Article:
The poet only asks to get his head into the heavens. It is the logician who seeks to get the heavens into his head. And it is his head that splits.
For reason to do us any good, it must be something more than unaided reason. In “The Suicide of Thought” Chesterton goes on to discuss, in a somewhat presuppositional manner, the weaknesses within all atheist philosophies, the weaknesses which destroy thought itself.

After spending these two chapters on the insanity of modernist atheist thought, Chesterton then switches up a gear for his credo. Chapter 4, “The Ethics of Elfland”, is absolutely stunning. He describes a hunch he developed listening to fairy tales in his nursery: that the humdrum, every day world is in fact as bizarre and fantastic as any fairy tale land. That a chicken should lay an egg is every bit as fantastic as that a goose should lay a golden egg.
The only words that ever satisfied me as describing Nature are the terms used in the fairy books, "charm," "spell," "enchantment." They express the arbitrariness of the fact and its mystery. A tree grows fruit because it is a magic tree. Water runs downhill because it is bewitched. The sun shines because it is bewitched.
That the world was as unexpectedly beautiful as it was demanded a certain law: one must not open the hidden door, or look upon Cupid in the lamplight, or eat the fruit from the tree in the midst of the garden, if one would remain in paradise. And for this reason, Chesterton says, he was never able to understand the lawlessness of his peers:
Surely one might pay for extraordinary joy in ordinary morals. Oscar Wilde said that sunsets were not valued because we could not pay for sunsets. But Oscar Wilde was wrong; we can pay for sunsets. We can pay for them by not being Oscar Wilde.
Finally, Chesterton says, all that is beautiful in the world seemed desperately precious, as though it had been saved from some primordial ruin. And all this before he had heard the Christian doctrine of the Fall.

The next chapter is titled “The Flag of the World”, and it is Chesterton’s discussion of the Pessimist and the Optimist. Only the Christian is able to believe in the staggering beauty of the world (for was it not made by God?) as well as the comprehensive depravity of it (for had it not fallen from its first state of innocence?).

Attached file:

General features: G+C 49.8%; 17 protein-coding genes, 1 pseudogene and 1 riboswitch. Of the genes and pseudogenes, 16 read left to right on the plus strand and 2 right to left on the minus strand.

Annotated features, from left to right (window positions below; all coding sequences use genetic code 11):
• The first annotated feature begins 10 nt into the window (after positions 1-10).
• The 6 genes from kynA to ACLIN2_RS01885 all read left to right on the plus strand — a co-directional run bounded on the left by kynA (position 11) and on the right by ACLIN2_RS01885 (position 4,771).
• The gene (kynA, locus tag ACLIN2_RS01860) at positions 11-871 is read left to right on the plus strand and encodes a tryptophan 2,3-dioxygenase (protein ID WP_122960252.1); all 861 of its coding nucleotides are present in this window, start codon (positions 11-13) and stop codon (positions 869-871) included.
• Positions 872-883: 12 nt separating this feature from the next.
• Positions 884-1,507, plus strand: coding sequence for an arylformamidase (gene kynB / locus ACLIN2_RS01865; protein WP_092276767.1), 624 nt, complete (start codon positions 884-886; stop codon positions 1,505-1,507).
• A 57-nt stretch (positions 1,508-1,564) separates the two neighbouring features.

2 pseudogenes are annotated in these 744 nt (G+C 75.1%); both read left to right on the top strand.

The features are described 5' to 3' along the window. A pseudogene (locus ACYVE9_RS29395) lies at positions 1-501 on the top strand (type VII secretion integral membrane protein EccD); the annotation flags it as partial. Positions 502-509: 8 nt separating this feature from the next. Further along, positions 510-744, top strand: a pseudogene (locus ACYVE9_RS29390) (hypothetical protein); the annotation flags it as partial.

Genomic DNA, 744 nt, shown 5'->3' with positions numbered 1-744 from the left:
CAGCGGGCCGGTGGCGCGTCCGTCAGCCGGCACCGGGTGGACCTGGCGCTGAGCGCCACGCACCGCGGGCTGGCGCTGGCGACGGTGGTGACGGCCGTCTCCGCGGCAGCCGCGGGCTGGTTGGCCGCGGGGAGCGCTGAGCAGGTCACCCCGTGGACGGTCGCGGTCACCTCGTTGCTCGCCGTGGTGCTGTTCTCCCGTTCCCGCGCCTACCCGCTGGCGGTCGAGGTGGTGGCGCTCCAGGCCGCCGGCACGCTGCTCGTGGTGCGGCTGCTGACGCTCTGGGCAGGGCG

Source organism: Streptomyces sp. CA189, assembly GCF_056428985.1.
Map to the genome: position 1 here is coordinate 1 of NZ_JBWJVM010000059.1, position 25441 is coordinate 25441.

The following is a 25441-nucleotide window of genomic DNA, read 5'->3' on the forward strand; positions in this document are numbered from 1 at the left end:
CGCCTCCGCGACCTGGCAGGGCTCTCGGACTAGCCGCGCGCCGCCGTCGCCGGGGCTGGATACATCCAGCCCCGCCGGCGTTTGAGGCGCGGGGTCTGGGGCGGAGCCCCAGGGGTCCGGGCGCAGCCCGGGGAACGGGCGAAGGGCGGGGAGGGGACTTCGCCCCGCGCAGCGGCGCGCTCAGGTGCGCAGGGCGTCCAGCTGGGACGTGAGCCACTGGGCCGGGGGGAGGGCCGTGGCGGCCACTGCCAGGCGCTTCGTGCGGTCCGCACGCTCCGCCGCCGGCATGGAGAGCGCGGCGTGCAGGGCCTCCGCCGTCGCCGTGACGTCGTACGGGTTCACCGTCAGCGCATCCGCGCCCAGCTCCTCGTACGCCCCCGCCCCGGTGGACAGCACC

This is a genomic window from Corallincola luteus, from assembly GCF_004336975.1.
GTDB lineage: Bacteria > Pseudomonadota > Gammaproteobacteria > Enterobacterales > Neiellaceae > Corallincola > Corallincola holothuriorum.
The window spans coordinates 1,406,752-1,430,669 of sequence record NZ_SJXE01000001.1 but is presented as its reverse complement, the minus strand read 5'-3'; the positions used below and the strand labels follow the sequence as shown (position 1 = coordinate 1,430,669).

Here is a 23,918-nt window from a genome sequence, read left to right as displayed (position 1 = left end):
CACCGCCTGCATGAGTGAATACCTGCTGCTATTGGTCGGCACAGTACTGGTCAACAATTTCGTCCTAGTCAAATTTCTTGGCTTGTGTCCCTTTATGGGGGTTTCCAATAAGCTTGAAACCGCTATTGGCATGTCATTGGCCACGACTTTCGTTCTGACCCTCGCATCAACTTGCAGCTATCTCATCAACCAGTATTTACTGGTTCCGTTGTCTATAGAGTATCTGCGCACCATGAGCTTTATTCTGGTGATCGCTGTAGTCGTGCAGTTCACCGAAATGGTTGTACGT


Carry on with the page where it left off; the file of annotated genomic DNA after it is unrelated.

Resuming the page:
“The Paradoxes of Christianity” is my second-favourite chapter of this book. It describes the role his atheist reading had in Chesterton’s conversion; the fact that after it had been criticised in one breath for being too timid, and in another breath for being too bloodthirsty; after it had been criticised by Mr A for being hard on women, and by Mr B for offering them a weak-minded comfort, after it had been beaten with every stick, he could not help thinking that perhaps it was the normal and sane thing, and the critics were the ones who were mad. For example, the average pagan finds a balance between arrogance and self-abnegation:
The average pagan, like the average agnostic, would merely say that he was content with himself, but not insolently self-satisfied, that there were many better and many worse, that his deserts were limited, but he would see that he got them. […] Being a mixture of two things, [this moderation] is a dilution of two things; neither is present in its full strength or contributes its full colour. 
Christianity, on the other hand, manages to have both the most flaming pride and the most groveling humility, both at once, and both in the same people:
It separated the two ideas and then exaggerated them both. In one way Man was to be haughtier than he had ever been before; in another way he was to be humbler than he had ever been before. In so far as I am Man I am the chief of creatures. In so far as I am a man I am the chief of sinners.
In fact, this is a pattern for everything in Christianity; that it does not seek a moderation between two extremes, but an equally passionate pursuit of both!
And the more I considered Christianity, the more I found that while it had established a rule and order, the chief aim of that order was to give room for good things to run wild. […]The optimist could pour out all the praise he liked on the gay music of the march, the golden trumpets, and the purple banners going into battle. But he must not call the fight needless. The pessimist might draw as darkly as he chose the sickening marches or the sanguine wounds. But he must not call the fight hopeless. So it was with all the other moral problems, with pride, with protest, and with compassion. By defining its main doctrine, the Church not only kept seemingly inconsistent things side by side, but, what was more, allowed them to break out in a sort of artistic violence otherwise possible only to anarchists.
This, as Chesterton points out throughout the book, means that Christianity provides freedom. The pagans will not allow you pride or humility; they find it embarrassing if you grovel, and repulsive if you skite. Only Christianity allows for both.